In Support of *gasp* Gay Marriage

Originally published 1/2/2004. Links were valid at time of publication.

It’s not often that two of my pet topics – individualism and childfree-ness – come together in one essay in this form, but there are times when you have to jump at the opportunity when it arises.

I can’t really take too much credit for it, however, as Bill Murchison did much of the work setting it up for me. In “Gay Marriage and the Cult of Non-Procreation” Mr. Murchison ties in the “homosexual agenda” with a “non-procreation agenda.”

In fact, his argument hinges upon this very telling line:

No heterosexual relationship, no procreation. No procreation, no human future. That is where the state’s interest in this thing comes in.

Personally, I find it extremely disturbing, not to mention Huxleyesque, that the State should take an interest in an individual’s procreation. How dangerous it is to work under the assumption that childbirth should be first and foremost a duty to the State!

Not surprisingly, the argument breaks down when examined even further. If you assume, as I do, that having (or not having, as the case may be) children is an individual choice, and you believe in equal treatment under the law, then the sexual orientation of the individual is irrelevant.

Murchison argues, therefore, that if this is the case, what’s the purpose of marriage in the first place? Without sounding too cynical, hopefully, the purpose of marriage is to provide legal access through barriers that have been put in place for the unmarried. For instance, married couples have the right to make life-or-death decisions for their spouses (unless you live in Florida under Jeb Bush, of course). Spouses can visit in the hospital. Spouses can adopt children who otherwise would go without any family whatsoever.

This last leads to the ultimate fallacy in Murchison’s argument: what about the children who already exist? Ironically Murchison ties in gay marriage with the pro-abortion crowd, ignoring completely the fight for adoption for these couples have been undertaking for years. Murchison would, undoubtedly, deny them this too despite the obvious conceptual contradiction. It would be, to him, yet another attack on “traditional marriage.”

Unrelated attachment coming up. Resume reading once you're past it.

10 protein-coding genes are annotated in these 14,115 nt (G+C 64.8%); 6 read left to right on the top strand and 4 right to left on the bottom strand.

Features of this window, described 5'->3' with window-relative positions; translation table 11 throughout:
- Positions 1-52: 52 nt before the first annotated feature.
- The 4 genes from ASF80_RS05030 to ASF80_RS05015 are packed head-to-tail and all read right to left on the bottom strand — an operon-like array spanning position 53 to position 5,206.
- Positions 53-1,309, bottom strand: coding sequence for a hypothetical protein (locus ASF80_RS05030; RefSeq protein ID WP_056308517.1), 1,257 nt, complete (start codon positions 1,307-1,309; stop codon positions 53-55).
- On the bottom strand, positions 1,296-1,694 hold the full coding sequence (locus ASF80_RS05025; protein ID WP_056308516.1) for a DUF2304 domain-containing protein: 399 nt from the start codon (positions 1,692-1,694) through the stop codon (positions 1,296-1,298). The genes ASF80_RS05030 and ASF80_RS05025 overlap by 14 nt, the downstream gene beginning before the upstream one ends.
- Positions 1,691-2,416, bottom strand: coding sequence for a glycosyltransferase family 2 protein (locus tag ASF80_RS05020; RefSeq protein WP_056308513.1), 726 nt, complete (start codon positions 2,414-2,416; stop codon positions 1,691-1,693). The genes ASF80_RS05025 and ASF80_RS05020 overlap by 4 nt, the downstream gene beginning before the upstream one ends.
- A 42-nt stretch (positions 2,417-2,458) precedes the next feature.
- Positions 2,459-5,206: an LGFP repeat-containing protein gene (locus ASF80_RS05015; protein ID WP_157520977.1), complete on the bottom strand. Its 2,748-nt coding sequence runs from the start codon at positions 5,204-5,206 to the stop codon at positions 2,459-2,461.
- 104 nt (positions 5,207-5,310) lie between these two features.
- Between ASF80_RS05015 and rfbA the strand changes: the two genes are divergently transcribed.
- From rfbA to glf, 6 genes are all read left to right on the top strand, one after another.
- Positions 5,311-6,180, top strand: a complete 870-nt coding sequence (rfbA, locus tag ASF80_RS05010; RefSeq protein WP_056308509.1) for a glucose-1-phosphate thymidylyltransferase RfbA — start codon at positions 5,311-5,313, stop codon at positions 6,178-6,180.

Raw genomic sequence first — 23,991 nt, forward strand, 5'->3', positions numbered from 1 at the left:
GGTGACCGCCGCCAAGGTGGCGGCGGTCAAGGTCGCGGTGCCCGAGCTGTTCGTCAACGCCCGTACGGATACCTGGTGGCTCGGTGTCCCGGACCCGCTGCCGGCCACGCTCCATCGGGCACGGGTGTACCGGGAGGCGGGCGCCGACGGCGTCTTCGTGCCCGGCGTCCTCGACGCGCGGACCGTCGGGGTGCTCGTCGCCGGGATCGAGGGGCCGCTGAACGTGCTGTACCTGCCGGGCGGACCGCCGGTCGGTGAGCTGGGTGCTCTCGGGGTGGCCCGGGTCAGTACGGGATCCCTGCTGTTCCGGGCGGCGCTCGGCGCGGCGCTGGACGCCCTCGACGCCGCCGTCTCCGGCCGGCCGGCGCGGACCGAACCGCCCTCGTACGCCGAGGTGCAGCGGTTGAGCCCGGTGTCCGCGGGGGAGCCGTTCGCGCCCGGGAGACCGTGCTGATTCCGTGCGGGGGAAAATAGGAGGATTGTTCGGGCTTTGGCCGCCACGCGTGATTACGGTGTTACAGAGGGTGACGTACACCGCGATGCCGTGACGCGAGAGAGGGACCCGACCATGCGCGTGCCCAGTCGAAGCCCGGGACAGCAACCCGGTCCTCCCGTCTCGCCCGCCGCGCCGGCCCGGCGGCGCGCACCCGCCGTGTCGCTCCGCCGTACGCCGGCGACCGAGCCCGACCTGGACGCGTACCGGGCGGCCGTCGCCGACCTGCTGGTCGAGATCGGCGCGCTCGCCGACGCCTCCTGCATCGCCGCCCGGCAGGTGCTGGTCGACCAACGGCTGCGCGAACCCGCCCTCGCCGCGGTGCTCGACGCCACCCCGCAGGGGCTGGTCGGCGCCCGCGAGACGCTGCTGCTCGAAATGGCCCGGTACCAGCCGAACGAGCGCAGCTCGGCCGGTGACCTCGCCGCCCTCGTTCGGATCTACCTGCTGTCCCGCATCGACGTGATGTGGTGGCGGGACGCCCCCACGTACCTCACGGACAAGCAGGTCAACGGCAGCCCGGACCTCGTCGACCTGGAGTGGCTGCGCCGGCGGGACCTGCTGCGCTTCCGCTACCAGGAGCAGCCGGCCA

Ironically, Maggie Gallagher – a conservative contemporary of Murchinson on townhall.com – has written a book entitled “The Case for Marriage: Why Married People are Happier, Healthier, and Better Off Financially.” The promotional tag claims “This book is the weapon that can annihilate the arguments of the ‘experts’ who allege lifelong fidelity is unrealistic, and that can neatly refute the elitist view that marriage is morally equivalent to all other types of partnerships.”

Doesn’t this answer Muchison’s rhetorical question regarding the purpose of marriage? How would Murchison, I wonder, respond to this? “Well Gallagher is correct,” one would assume he would say, not wanting to tread on the toes of a fellow Townhall.com author lest she do the same to him,” but it’s only true for heterosexuals.”

If marriage is, indeed, morally superior to all other types of partnerships, to arbitrarily deny it to someone on the basis of identity is morally indefensible.

Overall, I find this to be contradictory to my fundamental belief in individual rights and responsibilities. No other group is limited in this regard due to their identity. Imagine if one were to say that Blacks should not get married, or Jews? I choose the latter because the relationship with the religion is more associated with identity than of choice (a criticism levied at homosexuals, though it’s not clear why anyone would choose to belong to a group that is so universally despised and demonized).

I’ll say it again: if you believe as I do that every individual should enjoy equal protection under the law, then you have to agree that all rights and responsibilities afforded to one individual should be afforded to another, regardless of their categorical identity. In plain English, every individual should be allowed to marry based on his or her merits, regardless of their group identification (including homosexuals).

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